Sperm donor banks are acceptable for parents to choose a father who is particularly intelligent
Egg donation If a woman’s eggs are not viable, it is acceptable for her to use egg donation 0.844
It is acceptable for a young, healthy woman to donate her eggs
IVF IVF is an acceptable treatment for couples with infertility problems 0.703
Preimplantation genetic diagnosis is a procedure of genetic testing performed on an embryo prior to implantation. I believe that this is an acceptable procedure in order to select a healthy, compatible embryo that can cure a sibling suffering from some disease
IVF is an acceptable option for couples with serious genetic diseases to select embryos that do not carry the defective gene
For fertile couples, it is acceptable to use IVF to choose the sex of their child
Selective embryo reduction Selective embryo reduction is a procedure in which the number of fetuses is reduced in a pregnancy involving more than one fetus. I believe that this practice is appropriate 0.613
Selective embryo reduction is appropriate if the baby and/or mother are threatened
Regulation of ART I trust those in charge of new developments to act in society’s interests in regards to infertility treatments 0.573
I trust the regulatory system for infertility treatments to keep pace with scientific advancements
Regulations on infertility treatments are too relaxed*
The rules governing infertility treatments are well enforced
Accessibility of ART There should be an age limit for infertility treatments* 0.771
Single women should have access to infertility treatments
Individuals with criminal charges or a history of sexual offense should have access to infertility treatments
Individuals with diseases/disabilities that may interfere with their ability to parent a child should have access to infertility treatments
Sperm donor banks are acceptable for homosexuals who want to have a child
IVF is an acceptable option for couples with serious genetic diseases to select embryos that do not carry the defective gene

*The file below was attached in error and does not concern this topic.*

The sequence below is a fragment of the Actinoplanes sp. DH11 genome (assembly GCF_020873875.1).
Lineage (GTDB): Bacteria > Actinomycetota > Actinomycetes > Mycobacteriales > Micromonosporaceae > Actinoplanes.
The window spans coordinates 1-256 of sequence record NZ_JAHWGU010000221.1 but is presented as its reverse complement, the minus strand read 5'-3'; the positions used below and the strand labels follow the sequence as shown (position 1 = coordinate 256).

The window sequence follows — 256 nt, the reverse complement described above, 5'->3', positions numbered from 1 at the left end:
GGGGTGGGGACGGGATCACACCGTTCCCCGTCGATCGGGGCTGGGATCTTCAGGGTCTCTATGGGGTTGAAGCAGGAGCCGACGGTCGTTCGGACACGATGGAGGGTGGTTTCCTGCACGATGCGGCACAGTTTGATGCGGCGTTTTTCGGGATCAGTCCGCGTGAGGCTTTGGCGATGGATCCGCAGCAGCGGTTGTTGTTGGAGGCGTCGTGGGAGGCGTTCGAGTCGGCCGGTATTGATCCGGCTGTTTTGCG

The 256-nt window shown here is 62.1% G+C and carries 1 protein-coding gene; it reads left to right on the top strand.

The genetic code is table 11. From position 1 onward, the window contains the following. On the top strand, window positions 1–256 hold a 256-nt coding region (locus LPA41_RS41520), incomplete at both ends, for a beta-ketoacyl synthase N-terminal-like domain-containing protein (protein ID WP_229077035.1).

For fertile couples, it is acceptable to use IVF to choose the sex of their child
Sperm donor banks are acceptable for parents to choose a father who is particularly intelligent

ART; Assisted reproductive technology, IVF; In vitro fertilization and *; Reverse scored.

Respondent knowledge of infertility treatments was measured with 22 multiple-choice items. Each question had one correct response. These questions tested knowledge of a variety of aspects of ART, such as procedural information, the incidence of infertility, and the financial burden of treatment (

see supplemental section at www.

). The remaining questions pertained to demographics and other clinical factors specific to ART(Table 1).

Following data collection, a series of statistical analyses were run using the Statistical Package for the Social Sciences (SPSS) program, version 18 (SPSS Inc., Chicago IL). An analysis of variance (ANOVA) was run to examine associations between each demographic variable and attitudes on the ethics of ART, as well as knowledge of ART. The paired samples t test was used to identify relationships between women’s attitudes of sperm and egg donation. A series of analysis of covariance (ANCOVA) was run to determine if any other factors covaried with respondent ethnicity and also to determine whether or not the two factors, political affiliation and length of awareness, covaried with each other. Finally, we studied the relationship between length of awareness and general attitudes by means of a general linear regression.